That requirement is explicit in procurement documents published last week for the project, estimated to be worth £1.1million.
The council intends awarding the contract in September with shortlisted firms invited to submit formal tenders by the end of July.
The facility, on a site next to Earlston Primary and due to be operational next year, will replace the dispersed provision for youngsters on the autism spectrum which is currently delivered at Wilton in Hawick, St Ronan’s in Innerleithen and at Howdenburn Schoolhouse in Jedburgh.
It currently costs the council around £150,000 per pupil per year to have Borders children with complex needs educated outwith the region.
“If pupils who might otherwise be placed outside the authority to meet their educational needs choose to stay in the new facility, then significant savings will accrue,” stated a recent report to councillors.
“The Earlston site provides close links with learning communities and other educational opportunities, is in close proximity to primary and secondary [Earlston High] mainstream provision and provides life-skills opportunities within the town centre.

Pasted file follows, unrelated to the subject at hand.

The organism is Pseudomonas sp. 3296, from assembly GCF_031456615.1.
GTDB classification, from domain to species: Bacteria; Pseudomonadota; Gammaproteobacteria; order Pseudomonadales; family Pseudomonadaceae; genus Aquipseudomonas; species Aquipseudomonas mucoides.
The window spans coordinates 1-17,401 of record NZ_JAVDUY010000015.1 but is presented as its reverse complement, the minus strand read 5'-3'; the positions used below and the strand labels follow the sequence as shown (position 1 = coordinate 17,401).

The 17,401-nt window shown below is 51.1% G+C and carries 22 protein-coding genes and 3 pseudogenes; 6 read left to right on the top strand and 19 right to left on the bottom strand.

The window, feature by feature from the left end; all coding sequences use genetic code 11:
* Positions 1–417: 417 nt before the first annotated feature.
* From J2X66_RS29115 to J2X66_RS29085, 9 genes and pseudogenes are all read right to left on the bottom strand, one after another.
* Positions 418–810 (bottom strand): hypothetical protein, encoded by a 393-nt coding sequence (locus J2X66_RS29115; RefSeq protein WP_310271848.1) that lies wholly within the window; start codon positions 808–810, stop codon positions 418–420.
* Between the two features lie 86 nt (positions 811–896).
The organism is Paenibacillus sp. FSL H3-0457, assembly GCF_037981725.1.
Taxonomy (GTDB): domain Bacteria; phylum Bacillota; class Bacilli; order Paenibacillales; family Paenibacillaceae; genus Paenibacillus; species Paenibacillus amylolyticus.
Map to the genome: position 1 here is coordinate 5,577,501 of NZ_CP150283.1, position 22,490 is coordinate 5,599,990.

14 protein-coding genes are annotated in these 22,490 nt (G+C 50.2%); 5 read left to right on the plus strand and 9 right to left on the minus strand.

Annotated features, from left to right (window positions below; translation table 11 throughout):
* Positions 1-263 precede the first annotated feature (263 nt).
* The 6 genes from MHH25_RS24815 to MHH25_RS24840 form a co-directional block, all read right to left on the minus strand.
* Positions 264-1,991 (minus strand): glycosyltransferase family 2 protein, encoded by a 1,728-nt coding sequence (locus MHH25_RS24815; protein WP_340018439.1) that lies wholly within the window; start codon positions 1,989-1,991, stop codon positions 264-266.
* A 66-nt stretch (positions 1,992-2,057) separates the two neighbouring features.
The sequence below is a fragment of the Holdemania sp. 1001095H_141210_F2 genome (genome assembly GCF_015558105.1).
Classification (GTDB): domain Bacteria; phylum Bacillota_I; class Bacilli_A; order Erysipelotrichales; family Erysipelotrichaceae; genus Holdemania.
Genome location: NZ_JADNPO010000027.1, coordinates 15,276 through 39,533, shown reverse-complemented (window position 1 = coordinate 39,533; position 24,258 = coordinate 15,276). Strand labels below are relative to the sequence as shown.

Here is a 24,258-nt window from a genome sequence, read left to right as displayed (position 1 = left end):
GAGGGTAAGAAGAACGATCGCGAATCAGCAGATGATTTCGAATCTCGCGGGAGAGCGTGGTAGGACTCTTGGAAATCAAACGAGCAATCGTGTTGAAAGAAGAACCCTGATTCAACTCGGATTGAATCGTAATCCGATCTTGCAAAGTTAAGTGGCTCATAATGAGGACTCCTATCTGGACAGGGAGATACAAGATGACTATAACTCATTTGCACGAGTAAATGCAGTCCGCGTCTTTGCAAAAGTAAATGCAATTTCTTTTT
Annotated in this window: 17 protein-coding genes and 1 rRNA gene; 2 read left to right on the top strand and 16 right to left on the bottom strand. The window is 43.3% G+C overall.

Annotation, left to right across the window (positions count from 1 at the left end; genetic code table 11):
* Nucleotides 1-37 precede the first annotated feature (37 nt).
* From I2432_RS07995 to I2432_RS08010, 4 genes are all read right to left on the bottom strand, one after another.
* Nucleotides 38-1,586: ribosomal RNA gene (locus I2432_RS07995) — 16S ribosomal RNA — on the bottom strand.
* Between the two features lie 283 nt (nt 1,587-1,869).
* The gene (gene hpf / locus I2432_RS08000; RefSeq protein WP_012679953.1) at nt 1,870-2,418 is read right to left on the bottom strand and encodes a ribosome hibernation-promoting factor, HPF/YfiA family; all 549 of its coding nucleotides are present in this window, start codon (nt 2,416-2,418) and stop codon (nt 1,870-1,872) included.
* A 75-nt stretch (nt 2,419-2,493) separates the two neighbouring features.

“It also provides improved accessibility within the Borders, reducing travelling times for vulnerable children and maximising the use of expertise within SBC and NHS Borders.
“The centre will provide full and part-time school places, assessments, training and outreach.”
Councillors have already given planning consent for the design which will be of traditional masonry and rendered walls with a large feature rooflight and aluminium doors and windows. The contract includes the provision of a hard and soft landscaped garden.